Cassy Richardson

First-year Royster Middle School chess coach, Cassy Richardson.


It was a rollercoaster season for first-year head coach Cassy Richardson’s Royster Middle School chess team. 

Navigating protocols resulting from the global COVID-19 pandemic, tournaments were completely virtual. Royster competed in four tournaments during the fall semester and an additional four after Christmas break.

“I’ve learned that chess is a lot bigger deal here than what you think it would be,” Richardson said, noting the team comprised 20 students in grades six through eight. “I’m astonished by the amount of students who are very interested in chess and want to join the team.” 

Royster concluded its season by finishing runner-up at the State tournament March 13, an all-day event consisting of six rounds. 

While it was ultimately a successful outcome for Royster, Richardson said her squad was not thrilled with the virtual tournament format. 

“A few adapted nicely to the virtual format,” she said, “but most really struggled with it.”

Richardson said her team prefers competing at in-person meets. She noted that they also enjoy the travel, and it affords them opportunities to cultivate new friendships in other towns. 

“It’s just fun to get them outside of the district, and let them play a game they love to play and feel like they’re good at,” she said. “The virtual format doesn’t feel as much like a championship tournament. It feels more like you’re just practicing.” 

An assistant coach on the team last year, Richardson said she’s not “super-great” at chess. 

“I know how to play, and am getting to a point where I can teach it,” she said. “It’s more about me being with the kids.” 

Richardson emphasizes practice above all else. 

“You’ve got to practice, you have to keep playing. My main goal is for them to continue to get better,” she said, adding that her top players utilize various strategies. Some prefer to target opponents’ bishops, while others like to go hone in on rooks or the queen. 

Richardson said her fondest memory from this season was witnessing major strides made by a sixth-grader who opened the season on a long losing streak. He then turned things around, winning big at a recent tournament.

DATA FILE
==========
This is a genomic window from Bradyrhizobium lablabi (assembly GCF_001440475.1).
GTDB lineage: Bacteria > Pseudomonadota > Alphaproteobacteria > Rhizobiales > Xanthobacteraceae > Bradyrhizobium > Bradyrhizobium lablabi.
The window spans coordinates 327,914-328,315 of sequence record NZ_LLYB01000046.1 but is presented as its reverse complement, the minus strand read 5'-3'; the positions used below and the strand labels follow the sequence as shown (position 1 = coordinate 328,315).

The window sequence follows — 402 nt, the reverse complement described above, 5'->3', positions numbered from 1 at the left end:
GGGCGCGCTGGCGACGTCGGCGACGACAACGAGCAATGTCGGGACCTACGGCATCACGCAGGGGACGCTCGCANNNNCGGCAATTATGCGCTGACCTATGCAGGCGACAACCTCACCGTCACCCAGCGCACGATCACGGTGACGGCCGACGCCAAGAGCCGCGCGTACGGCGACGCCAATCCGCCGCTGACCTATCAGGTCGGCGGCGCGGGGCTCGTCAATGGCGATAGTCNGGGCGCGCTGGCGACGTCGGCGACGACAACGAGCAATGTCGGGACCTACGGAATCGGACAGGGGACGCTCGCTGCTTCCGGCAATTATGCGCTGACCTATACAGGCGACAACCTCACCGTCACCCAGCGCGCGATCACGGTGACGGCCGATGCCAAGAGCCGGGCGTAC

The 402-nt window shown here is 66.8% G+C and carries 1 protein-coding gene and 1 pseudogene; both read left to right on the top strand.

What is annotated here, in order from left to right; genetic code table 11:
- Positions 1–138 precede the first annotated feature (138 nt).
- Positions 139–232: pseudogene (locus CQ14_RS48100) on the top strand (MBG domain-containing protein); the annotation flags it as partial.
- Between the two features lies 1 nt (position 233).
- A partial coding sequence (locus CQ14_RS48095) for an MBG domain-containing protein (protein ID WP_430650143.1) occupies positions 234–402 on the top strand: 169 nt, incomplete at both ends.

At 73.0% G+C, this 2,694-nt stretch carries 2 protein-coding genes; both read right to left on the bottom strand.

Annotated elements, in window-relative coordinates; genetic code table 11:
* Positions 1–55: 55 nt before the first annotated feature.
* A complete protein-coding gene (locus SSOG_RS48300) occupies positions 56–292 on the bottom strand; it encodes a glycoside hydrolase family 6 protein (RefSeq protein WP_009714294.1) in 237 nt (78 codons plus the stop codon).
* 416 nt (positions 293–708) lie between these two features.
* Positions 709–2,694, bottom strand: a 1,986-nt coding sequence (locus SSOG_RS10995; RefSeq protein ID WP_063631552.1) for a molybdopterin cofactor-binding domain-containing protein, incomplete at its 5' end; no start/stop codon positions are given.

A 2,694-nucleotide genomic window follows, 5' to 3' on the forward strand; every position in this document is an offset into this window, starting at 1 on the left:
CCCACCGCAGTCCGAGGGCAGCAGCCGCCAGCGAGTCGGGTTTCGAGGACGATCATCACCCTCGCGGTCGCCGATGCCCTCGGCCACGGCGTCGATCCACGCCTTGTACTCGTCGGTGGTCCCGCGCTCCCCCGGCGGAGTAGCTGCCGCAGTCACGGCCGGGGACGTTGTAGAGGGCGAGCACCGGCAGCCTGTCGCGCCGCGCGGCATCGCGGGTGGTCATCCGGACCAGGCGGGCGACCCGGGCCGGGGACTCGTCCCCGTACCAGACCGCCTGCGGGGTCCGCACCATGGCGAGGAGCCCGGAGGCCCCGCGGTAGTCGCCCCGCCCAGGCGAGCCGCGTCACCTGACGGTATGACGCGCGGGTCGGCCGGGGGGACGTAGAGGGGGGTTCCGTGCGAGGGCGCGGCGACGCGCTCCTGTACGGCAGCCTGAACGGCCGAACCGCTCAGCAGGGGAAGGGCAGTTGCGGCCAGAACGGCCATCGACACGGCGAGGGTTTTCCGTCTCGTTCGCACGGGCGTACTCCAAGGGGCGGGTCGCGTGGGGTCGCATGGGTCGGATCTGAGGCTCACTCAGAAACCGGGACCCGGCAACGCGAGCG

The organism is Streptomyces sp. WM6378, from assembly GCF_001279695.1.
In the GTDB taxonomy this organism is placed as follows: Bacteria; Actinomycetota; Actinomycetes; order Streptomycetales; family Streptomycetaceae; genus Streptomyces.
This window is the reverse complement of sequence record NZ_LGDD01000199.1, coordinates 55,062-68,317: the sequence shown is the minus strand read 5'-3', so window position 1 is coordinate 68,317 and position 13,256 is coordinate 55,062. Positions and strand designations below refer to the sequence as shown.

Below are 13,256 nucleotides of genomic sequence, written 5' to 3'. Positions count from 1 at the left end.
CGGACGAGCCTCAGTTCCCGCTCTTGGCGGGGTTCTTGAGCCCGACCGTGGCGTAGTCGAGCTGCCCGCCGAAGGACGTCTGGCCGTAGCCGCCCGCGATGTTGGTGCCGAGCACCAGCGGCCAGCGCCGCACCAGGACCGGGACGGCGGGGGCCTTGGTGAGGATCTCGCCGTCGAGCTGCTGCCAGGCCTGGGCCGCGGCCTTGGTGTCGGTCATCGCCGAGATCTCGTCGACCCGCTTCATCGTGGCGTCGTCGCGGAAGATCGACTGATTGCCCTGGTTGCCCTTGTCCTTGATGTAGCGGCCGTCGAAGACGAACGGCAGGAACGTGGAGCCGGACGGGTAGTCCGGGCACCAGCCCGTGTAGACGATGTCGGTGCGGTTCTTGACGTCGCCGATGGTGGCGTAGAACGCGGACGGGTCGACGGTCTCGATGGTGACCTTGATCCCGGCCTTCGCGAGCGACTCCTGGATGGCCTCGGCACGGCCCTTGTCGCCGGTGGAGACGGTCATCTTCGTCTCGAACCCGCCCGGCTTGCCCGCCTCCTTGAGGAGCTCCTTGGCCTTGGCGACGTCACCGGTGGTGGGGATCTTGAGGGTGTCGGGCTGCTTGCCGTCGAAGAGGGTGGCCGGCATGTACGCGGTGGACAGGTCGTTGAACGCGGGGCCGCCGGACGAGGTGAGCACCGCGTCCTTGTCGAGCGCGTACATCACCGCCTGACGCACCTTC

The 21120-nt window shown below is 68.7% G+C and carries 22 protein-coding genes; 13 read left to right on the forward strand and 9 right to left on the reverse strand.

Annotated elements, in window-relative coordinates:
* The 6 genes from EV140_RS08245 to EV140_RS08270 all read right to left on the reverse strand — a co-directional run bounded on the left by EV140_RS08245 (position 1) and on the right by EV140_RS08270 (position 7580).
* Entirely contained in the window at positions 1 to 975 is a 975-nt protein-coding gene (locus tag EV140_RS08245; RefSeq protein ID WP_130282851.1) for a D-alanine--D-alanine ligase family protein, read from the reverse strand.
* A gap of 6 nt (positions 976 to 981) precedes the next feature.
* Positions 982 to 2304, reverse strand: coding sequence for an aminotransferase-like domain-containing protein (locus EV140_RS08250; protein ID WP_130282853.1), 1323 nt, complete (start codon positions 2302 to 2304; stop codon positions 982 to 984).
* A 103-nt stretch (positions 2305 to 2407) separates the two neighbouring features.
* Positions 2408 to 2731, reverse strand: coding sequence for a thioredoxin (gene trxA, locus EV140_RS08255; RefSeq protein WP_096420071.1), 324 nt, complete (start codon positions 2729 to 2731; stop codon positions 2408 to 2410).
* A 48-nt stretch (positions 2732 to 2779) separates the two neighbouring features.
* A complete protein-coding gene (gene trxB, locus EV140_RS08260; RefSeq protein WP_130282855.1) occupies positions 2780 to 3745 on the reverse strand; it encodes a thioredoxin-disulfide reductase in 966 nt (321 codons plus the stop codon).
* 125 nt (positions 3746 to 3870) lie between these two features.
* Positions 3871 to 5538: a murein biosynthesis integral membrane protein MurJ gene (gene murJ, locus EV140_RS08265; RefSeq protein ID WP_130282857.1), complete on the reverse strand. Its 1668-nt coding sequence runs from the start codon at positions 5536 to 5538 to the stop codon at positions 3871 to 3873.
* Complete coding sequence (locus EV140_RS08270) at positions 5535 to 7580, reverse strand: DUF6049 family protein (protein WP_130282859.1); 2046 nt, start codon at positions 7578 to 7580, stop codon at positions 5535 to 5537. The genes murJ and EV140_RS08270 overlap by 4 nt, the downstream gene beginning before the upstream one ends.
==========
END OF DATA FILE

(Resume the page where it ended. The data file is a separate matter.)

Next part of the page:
“I was like ‘Oh, my gosh! What happened? This is amazing,’” she said. “I was so proud of him, and he was so excited. And he’s not the only one. There have been so many kids who have really shown improvement.”

Richardson summed up the season as “crazy and different.” 

“Ultimately, it was very successful and one to remember,” she said. “It was fun to get together with the kids every couple of days for practices after school. It’s something I look forward to, as I really enjoy being chess coach. These are my kids that I see every day and it’s something I get to do with them outside of school.” 

RMS Principal Don Epps said he couldn’t be more pleased with the success of the program. 

“I’m so proud of our RMS chess team for overcoming so many changes,” he said. 

“And to be able to compete through a pandemic, while still having so much fun playing something they love.”

Epps said chess is a passion for Royster students, with the program being rich in tradition. 

“They deserve so much respect for their dedication, along with how they represent our school in such a positive way,” he said. 

“They signify what #ChasingGreatness is all about @RoysterProud!”

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